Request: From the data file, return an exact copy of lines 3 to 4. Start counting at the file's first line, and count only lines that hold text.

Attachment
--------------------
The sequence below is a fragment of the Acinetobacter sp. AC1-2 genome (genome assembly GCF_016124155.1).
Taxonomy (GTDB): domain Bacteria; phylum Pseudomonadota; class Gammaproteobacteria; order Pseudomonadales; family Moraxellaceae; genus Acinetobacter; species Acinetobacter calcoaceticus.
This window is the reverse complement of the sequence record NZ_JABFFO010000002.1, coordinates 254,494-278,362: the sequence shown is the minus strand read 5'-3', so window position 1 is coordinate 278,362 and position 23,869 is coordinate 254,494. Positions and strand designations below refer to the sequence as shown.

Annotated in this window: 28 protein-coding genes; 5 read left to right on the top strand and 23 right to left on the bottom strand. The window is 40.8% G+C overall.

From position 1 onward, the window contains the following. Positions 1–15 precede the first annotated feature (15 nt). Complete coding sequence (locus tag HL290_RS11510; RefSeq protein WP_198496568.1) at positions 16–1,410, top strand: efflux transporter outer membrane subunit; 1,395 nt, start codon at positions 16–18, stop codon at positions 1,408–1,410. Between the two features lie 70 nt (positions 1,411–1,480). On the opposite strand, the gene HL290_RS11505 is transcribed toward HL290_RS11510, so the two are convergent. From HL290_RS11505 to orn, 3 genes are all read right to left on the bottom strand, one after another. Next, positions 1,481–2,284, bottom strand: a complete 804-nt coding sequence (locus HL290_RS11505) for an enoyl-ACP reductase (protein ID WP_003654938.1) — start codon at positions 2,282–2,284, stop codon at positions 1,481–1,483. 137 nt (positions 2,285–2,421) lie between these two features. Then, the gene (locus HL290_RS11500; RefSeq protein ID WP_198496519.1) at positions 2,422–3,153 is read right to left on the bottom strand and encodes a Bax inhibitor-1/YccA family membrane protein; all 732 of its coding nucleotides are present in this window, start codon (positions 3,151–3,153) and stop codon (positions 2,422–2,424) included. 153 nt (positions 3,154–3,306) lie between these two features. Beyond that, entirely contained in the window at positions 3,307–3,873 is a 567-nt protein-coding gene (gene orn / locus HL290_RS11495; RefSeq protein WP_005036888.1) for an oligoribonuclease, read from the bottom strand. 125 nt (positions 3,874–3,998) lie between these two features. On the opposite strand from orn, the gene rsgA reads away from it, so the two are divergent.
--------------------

This window is the reverse complement of the sequence record NZ_JABFFO010000002.1, coordinates 254,494-278,362: the sequence shown is the minus strand read 5'-3', so window position 1 is coordinate 278,362 and position 23,869 is coordinate 254,494. Positions and strand designations below refer to the sequence as shown.

Annotated in this window: 28 protein-coding genes; 5 read left to right on the top strand and 23 right to left on the bottom strand. The window is 40.8% G+C overall.